Portuguese / Spanish / English

Palestinian girl follows in jailed father's footsteps

Palestinian girls stand behind mock jail bars during a rally calling for the release of Palestinian prisoners from Israeli jails, in Rafah in the southern Gaza Strip, on April 20, 2014 [SAID KHATIB/AFP via Getty Images]
Palestinian girls stand behind mock jail bars during a rally calling for the release of Palestinian prisoners from Israeli jails, in Rafah in the southern Gaza Strip, on April 20, 2014 [SAID KHATIB/AFP via Getty Images]

Randa Rimawi was only 8 months old when her father was detained by Israeli forces in the occupied West Bank, Anadolu News Agency reports.

Her father, Abd Al-Karim Rimawi, was driving his car when he was stopped at the Halamish military checkpoint south of Ramallah in 2001.

He was sentenced to 25 years in prison on charges of carrying out attacks against Israeli forces during the second Palestinian Intifada.

At the time of his detention, Abd al-Karim was in his last year of college at Birzeit University.

"I grew up without my father nearby," Randa told Anadolu Agency. "He was never allowed by Israeli forces to attend my birthdays, my first school day, or my graduation from high school."

The 22-year-old used to place her father's photos around during her birthday celebration to feel that he was nearby.

"I celebrated my birthday 22 times without my father," the Palestinian girl said. "My father, however, celebrates my birthdays in his own way."

Same college

Two months before his daughter's birthday, Abd Al-Karim used to write a letter from his jail and send it to his family.

"My father writes the letter two months before my birthday to ensure it arrives on time, as it takes a long time to arrive," Randa said.

In every letter, a picture of Randa is drawn by her jailed father.

"One day, I returned from school to ask my mother about the reason for not having my father living with us like other children," Randa recalled. "These questions are still in my head day and night."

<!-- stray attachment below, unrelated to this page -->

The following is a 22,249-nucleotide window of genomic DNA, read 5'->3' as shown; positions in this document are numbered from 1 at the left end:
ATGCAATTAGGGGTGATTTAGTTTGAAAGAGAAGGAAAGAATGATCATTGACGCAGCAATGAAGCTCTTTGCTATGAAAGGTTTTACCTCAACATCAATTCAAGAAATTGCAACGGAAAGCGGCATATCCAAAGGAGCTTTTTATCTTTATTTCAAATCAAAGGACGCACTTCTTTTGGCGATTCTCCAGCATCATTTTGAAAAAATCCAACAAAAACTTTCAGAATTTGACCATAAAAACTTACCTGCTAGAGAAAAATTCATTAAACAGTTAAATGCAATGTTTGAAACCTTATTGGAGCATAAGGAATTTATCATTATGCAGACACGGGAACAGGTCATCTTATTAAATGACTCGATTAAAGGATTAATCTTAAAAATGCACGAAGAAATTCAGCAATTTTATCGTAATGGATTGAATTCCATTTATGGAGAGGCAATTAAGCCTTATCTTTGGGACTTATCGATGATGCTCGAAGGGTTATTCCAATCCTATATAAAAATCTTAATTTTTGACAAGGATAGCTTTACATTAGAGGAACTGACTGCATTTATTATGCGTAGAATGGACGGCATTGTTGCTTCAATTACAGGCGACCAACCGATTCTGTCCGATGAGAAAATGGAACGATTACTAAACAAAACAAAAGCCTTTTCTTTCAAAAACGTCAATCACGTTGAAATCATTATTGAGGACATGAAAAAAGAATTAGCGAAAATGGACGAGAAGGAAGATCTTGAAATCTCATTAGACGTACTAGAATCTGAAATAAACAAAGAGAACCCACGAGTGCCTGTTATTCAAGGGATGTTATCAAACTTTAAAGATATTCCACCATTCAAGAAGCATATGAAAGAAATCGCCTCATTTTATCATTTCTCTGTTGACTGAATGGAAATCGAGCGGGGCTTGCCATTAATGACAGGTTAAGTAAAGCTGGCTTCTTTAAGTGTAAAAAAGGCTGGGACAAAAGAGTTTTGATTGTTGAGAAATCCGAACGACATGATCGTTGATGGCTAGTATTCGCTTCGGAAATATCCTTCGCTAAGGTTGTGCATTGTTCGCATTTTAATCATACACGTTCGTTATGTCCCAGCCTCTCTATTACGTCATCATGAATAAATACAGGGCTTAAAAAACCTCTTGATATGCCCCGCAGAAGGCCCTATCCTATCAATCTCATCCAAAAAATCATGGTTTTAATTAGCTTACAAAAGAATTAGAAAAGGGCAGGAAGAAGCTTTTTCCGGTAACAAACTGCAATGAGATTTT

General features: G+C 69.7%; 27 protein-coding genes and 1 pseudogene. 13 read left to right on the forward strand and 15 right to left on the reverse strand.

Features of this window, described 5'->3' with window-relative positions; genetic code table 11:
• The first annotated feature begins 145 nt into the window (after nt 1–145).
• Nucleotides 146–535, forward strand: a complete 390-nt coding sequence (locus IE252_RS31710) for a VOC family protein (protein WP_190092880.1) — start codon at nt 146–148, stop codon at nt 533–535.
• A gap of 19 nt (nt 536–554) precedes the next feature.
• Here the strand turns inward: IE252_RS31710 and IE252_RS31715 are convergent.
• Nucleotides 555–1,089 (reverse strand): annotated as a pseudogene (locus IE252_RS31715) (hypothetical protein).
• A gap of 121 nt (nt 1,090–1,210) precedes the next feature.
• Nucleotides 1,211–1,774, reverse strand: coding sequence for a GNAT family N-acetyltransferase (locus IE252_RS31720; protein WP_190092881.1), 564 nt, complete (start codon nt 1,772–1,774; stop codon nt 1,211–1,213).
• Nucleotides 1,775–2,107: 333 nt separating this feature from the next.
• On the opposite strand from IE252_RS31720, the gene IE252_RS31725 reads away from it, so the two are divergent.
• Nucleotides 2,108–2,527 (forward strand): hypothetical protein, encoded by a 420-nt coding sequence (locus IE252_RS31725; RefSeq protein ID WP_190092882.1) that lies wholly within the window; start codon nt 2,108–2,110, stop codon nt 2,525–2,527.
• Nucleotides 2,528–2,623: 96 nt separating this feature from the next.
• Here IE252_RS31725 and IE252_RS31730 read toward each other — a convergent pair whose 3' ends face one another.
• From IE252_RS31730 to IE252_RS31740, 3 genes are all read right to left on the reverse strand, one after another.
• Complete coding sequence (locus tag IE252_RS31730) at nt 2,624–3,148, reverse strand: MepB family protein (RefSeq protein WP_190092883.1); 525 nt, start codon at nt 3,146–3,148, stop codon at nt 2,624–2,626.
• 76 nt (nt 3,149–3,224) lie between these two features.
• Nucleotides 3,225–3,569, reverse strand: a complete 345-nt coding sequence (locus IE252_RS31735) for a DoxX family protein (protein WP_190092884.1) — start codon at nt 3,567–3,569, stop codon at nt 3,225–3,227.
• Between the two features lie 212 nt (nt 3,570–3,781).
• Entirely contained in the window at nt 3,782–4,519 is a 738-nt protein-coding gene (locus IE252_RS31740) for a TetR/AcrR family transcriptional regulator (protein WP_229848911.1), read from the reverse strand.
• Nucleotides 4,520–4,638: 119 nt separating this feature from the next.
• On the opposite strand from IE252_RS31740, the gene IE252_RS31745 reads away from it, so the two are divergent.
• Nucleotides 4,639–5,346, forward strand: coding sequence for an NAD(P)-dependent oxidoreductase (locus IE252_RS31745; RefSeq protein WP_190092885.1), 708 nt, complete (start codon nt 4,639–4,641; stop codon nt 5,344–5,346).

As she graduated from high school, the Palestinian girl decided to join the Faculty of Journalism at Birzeit University, the same college that her father was studying at when he was detained.

READ: Jailed by Israel, students pay heavy price in Palestine

"I'm in my last year at the college. I'm 22 years old now, the same age when my father was jailed," Randa said.

"I have never imagined that my father would spend all these years in prison. Many times I have dreamed of me and my father graduating together."

There are around 4,850 Palestinian detainees in Israeli prisons, including 40 women, 225 children and 40 administrative detainees, according to institutions concerned with prisoners' affairs.

Reunion

Recently, Abd Al-Karim received his bachelor's degree in social sciences from Al-Quds Open University. His daughter received the graduation certificate on behalf of her jailed father during a graduation ceremony held in Ramallah.

The jailed father, however, still dreams of graduating from the Faculty of Journalism at Birzeit University, according to his daughter.

"I believe that I am a reflection of this struggling father, so I'm doing my best in my study to make him proud," Randa said.

"I discuss with him every detail of my college projects and take his opinion into consideration all the time," the defiant daughter said. "I'm trying to make some of his dreams come true until he is freed."

In 2013, Rand's only brother, Majd, was born by a smuggled sperm that her father successfully smuggled from prison.

After Majd's birth, Abd Al-Karim was placed in solitary confinement for several months. His family was also banned from visiting him for a whole year.

"Majd's birth has brought a new light into our life," Randa said. "We are waiting for the day when we reunite with our father and live a normal life."

OPINION: After killing Muslim women, the international community cannot teach us how to treat them

Categories
IsraelMiddle EastNewsPalestine
Show Comments
Writing Palestine - Celebrating the tenth year of the Palestine Book Awards - Buy your copy of the book now
Show Comments